Fossil assemblages of planktonic foraminifera have been used to study extinction events and evolutionary processes. The Cretaceous–Palaeogene extinction event around 65 million years ago, which killed the non-avian dinosaurs, was accompanied by a major extinction of planktonic foraminifera. Before the extinction event, planktonic foraminiferal assemblages came in lots of different sizes and contained a range of species. Assemblages from after the extinction are comprised of a few small species that eventually gave rise to the modern lineages of planktonic forams.

The shape of planktonic foraminiferal tests alone is a useful tool for micropalaeontologists. Without genetic information, it is the main way to identify different species. Changes in morphology can be tracked through time to study responses to climate change, exploitation of new niches and even the formation of new species. Furthermore, because many species of planktonic foraminifera exist for a relatively short time (from a geological perspective), planktonic foraminiferal fossils are used to estimate the age of sediments. This is done by carefully recording the first and last appearances of common, short-lived species, and using the presence of those species to indicate the temporal window. This practice is known as biostratigraphy.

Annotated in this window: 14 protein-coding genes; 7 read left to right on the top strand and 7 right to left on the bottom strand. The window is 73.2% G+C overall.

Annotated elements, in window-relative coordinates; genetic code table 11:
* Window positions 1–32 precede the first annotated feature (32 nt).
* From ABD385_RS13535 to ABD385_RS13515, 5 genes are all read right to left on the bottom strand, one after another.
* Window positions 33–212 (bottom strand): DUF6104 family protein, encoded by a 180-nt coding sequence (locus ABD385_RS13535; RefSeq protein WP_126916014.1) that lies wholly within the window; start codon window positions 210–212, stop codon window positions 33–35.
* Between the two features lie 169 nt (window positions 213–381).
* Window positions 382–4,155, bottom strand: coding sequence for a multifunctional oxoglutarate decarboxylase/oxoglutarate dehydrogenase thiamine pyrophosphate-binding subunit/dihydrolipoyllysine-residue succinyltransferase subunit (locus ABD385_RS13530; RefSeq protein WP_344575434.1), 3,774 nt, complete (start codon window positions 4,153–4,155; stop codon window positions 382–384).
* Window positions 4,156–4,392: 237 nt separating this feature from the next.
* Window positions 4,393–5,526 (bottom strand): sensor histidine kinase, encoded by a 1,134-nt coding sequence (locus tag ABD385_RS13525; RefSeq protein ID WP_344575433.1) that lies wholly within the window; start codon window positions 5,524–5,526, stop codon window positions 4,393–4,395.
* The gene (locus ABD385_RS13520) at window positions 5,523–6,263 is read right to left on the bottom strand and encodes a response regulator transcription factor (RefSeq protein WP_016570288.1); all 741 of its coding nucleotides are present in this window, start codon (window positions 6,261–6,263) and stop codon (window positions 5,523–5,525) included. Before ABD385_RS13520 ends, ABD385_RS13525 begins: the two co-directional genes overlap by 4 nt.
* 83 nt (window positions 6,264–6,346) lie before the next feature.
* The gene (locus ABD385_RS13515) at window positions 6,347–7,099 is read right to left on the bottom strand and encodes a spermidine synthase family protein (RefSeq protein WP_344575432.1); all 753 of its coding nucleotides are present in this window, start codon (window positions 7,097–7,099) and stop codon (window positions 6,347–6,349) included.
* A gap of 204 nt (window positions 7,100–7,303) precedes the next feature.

The techniques described above only scratch the surface of the body of research on planktonic foraminifera. Although they are small, the questions planktonic foraminifera have been used to explore are some of the most important facing earth scientists today. Paleontologists are masters of making the most of everything the fossil record offers, from the smallest grains of sediment to the largest skulls. Planktonic foraminifera are a reminder that even the littlest objects can tell a big story.

Further Reading:

Schiebel, R. & Hemleben, C. Planktic Foraminifers in the Modern Ocean. (Springer, 2017).

Wetmore, K. Foram Facts — An Introduction to Foraminifera. Learning from the Fossil Record. University of California Museum of Paleontology.

Kucera, Michal. Chapter six Planktonic foraminifera as tracers of past oceanic environments. Developments in Marine Geology 1, 213–262 (2007). DOI: 10.1016/S1572-5480(07)01011-1

Video: Smithsonian Science How Webcast. Global Change: Reading Ocean Fossils. Q?rius. (Smithsonian National Museum of Natural History, 2015).

Video: Shelf Life. Episode Six: The Tiniest Fossils. (American Museum of Natural History, 2018).

1Department of Geology and Geophysics, Yale University, New Haven, CT, USA